An entrepreneurs response to an entrepreneur on education.
If I remember high school correctly, there was a large representation in the bottom of the class that associated near the music and art wings of the school. They took creative liberty in the way they dressed. They decorated their books, binders and other belongings with skilled sketches in multiple mediums and styles and their musical taste transcended the popular pool. The bottom of the class never befriended the science or math teachers. They couldn’t tell you what made Einstein famous, the digits of pi or any of the greek letters. One of those groups “failed” and did not pursue further education and one group graduated at “the top of their class” and did.
If you are logical and systematic you will do well in school. If you are creative and passionate, nothing is guaranteed. As someone who will manage a quarter of a million dollars in business this year, I want people who are creative and passionate! I’m thankful for the help on my differential equations homework, but I’ll pass on the one-dimensional science prodigies any day. I want the creative-passionate people who don’t come out of college and I will pass on the systematic-logical people who do graduate college. What does that say about education? It says that we are failing both groups.
What I don’t want to do is hyperbolize for blog hits. Success is relative, and the rate at which humans are increasing our knowledge with respect to time has never been higher. However, it is generally accepted is that our steam-punk education model is failing our students. Why? Research by Green and Forster (2003) shows:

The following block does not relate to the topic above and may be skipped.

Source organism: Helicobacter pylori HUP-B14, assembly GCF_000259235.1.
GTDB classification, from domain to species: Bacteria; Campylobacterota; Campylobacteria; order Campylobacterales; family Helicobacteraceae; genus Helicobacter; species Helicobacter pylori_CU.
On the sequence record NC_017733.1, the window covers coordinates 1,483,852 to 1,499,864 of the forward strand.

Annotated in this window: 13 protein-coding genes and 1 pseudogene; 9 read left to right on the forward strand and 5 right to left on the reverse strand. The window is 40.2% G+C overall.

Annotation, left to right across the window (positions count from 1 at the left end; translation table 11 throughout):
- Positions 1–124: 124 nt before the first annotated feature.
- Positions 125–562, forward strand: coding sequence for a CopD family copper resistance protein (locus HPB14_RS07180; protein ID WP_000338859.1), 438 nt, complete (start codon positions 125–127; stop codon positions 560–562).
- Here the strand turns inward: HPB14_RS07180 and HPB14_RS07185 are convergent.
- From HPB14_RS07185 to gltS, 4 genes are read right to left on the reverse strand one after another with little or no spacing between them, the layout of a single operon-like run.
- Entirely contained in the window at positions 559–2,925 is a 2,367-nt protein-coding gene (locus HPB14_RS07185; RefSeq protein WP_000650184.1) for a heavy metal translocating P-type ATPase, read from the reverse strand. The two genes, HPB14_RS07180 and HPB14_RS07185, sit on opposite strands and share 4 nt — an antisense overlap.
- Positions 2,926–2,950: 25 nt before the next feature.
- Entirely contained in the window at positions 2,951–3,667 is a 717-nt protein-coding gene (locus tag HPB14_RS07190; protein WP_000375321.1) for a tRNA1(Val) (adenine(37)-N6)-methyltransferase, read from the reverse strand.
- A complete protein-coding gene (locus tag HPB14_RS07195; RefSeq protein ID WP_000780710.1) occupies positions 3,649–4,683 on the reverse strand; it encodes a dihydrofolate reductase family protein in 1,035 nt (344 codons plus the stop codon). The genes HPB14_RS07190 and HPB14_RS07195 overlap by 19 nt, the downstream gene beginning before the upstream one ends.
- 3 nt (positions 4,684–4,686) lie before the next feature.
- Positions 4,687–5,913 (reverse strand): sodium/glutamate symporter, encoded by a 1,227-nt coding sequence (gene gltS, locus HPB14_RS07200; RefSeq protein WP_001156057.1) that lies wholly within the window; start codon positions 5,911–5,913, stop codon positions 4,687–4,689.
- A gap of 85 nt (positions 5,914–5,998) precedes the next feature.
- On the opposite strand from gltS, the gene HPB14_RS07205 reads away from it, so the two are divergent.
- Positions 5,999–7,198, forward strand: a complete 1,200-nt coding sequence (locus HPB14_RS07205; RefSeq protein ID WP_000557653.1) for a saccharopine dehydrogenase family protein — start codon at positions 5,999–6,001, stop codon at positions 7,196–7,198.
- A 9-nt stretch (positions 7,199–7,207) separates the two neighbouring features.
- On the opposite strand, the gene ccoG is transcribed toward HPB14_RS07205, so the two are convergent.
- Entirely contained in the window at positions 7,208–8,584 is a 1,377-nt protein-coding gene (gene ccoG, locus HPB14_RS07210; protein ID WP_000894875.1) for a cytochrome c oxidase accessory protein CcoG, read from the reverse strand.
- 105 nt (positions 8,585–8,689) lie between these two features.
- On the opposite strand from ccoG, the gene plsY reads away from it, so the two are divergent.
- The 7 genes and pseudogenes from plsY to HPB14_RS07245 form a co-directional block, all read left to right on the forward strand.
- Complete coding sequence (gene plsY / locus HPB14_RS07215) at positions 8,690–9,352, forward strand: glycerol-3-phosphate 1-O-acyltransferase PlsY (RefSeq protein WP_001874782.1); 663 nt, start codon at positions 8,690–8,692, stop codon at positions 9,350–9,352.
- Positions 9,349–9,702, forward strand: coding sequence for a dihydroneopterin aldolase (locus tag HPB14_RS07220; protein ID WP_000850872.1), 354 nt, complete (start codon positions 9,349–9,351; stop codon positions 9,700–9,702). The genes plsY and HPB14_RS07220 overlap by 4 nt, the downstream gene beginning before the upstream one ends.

“The results show that only 70% of all students in public high schools graduate, and that only 32% of all students leave high school qualified to attend a four-year college.”
As a successful entrepreneur, I’d call that wasteful and in-efficient. We are losing good people.
Cameron Herold talked about how schools are oblivious to potential successful entrepreneurs exemplified by the medication of their differences. Personally, my largest weakness as a student is that I have always had trouble focusing on one thing at a time. I could never listen to a coach outlining a play, I don’t START to understand a math problem until the third time someone walks me through it, and I have to invest time in sucking up to professors before and after class to offset the time in class when it is obvious I am not paying attention such as the times that I am rifling through notebooks, jotting down thoughts that popped into my head or brainstorming my latest idea. What troubles me in school is one of my greatest strengths in business. I would have failed in my first week running my residential house painting business if I could not re-invent and execute the sales, marketing, production and management sides of my business all at the same time.
So if the kids with ADHD fit into the entrepreneurial niche as Cameron Herold suggests, what other niches are left to be filled? I do not know. I was somewhere in the middle of the creative kids and science geeks. What I do know is that as science begins to probe the intangible, whether it is the physics of sub-atomic particles or distant galaxies, we can no longer rely so much on the scientific method. So far, nobody can comprehend what other dimensions would “look” like, and that sounds like the perfect job for someone who can think outside the box. In conclusion: Teachers, whatever you do, don’t quit on our students.
Greene, Ph.D., & Forster, Ph.D. (2003). Public High School Graduation and College Readiness Rates in the United States